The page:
Theme: Epidemiology & Public Health Research Year: 2022
First Nations populations are a priority focus in Canada’s commitment to eliminating hepatitis C virus
(HCV). Understanding where to target efforts requires data on how individuals progress from testing and
diagnosis to treatment and cure. In partnership with the Ontario First Nations HIV/AIDS Education Circle,
we characterized the HCV care cascade for First Nations people in Ontario.
This retrospective cohort study linked individuals with First Nations status to HCV testing records from
1999 to 2018. Care stages spanned testing and diagnosis to treatment and sustained viral response
(SVR) (Figure). We mapped the cascade of care to December 31, 2018 and determined the proportion of
individuals at each stage and their characteristics, including sex, diagnosis date, region, advanced liver
disease, and mental health diagnoses. Cox regression models were used to identify associations
between characteristics and testing and treatment uptake.
Overall, 4,962 individuals (mean age 35 years, 53%(2,614) male) tested antibody positive. Before HCV
diagnosis, 3,728(75%) had a diagnosis code related to substance use. Among antibody positive
individuals, 4,118(83%) were RNA tested, with 60%(2,480) positivity; and 2,374(96%) were genotyped.
Treatment was initiated in 1,002(42%), of whom 801(80%) achieved SVR. Following SVR, 34(4%) had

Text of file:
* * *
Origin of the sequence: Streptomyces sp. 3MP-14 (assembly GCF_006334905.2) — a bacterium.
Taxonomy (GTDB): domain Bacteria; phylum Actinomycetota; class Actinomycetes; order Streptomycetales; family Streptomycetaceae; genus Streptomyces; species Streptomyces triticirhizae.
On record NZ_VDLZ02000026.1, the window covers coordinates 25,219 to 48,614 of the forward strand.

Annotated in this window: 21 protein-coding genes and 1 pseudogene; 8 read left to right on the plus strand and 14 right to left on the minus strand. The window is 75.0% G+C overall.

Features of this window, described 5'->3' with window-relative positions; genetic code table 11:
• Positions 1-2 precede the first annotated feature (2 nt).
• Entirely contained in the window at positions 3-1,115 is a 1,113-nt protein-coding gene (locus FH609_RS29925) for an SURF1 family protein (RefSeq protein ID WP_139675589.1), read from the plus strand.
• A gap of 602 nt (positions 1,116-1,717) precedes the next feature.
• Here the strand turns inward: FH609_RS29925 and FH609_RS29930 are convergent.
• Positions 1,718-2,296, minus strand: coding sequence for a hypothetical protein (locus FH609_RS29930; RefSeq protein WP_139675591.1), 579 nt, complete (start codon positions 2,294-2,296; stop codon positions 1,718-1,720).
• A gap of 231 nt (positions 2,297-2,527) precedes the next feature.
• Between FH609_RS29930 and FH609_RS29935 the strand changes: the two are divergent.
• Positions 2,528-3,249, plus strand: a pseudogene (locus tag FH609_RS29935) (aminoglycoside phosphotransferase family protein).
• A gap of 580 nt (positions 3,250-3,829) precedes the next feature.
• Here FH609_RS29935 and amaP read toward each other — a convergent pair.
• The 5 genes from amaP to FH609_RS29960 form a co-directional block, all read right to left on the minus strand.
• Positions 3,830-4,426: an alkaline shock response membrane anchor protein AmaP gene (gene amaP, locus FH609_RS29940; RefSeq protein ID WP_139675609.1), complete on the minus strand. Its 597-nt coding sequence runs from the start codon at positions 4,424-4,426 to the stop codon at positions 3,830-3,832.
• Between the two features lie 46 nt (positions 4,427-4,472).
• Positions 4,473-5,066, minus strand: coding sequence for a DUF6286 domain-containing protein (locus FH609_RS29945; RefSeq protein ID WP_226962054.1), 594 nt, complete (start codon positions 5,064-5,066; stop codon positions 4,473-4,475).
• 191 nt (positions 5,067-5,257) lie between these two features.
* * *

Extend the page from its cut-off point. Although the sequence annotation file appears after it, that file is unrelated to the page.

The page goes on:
reinfection or relapse (Figure). Individuals of older age, residing in a rural area, and/or with a later year
of diagnosis were more likely to undergo RNA testing, while individuals born before 1975 were less likely
(p<0.0001). Initiating treatment was more likely among individuals of older age and/or with a later year
of diagnosis, while less likely among individuals born before 1975 (all p<0.0001).
Although there have been increases in HCV testing and diagnosis among First Nations populations in
Ontario, findings suggest that a substantial gap exists in treatment initiation. Efforts should prioritize
linkage to care and consider integration with harm reduction and substance use programming.
Disclosure of Interest Statement:
This study was funded by a project grant from the Canadian Institute
of Health Research (CIHR). WW and MK have received research support from the Canadian Liver
Foundation. JF has received research support and/or consulting fees from Abbvie, Enanta, Gilead, GSK,
Janssen and Roche.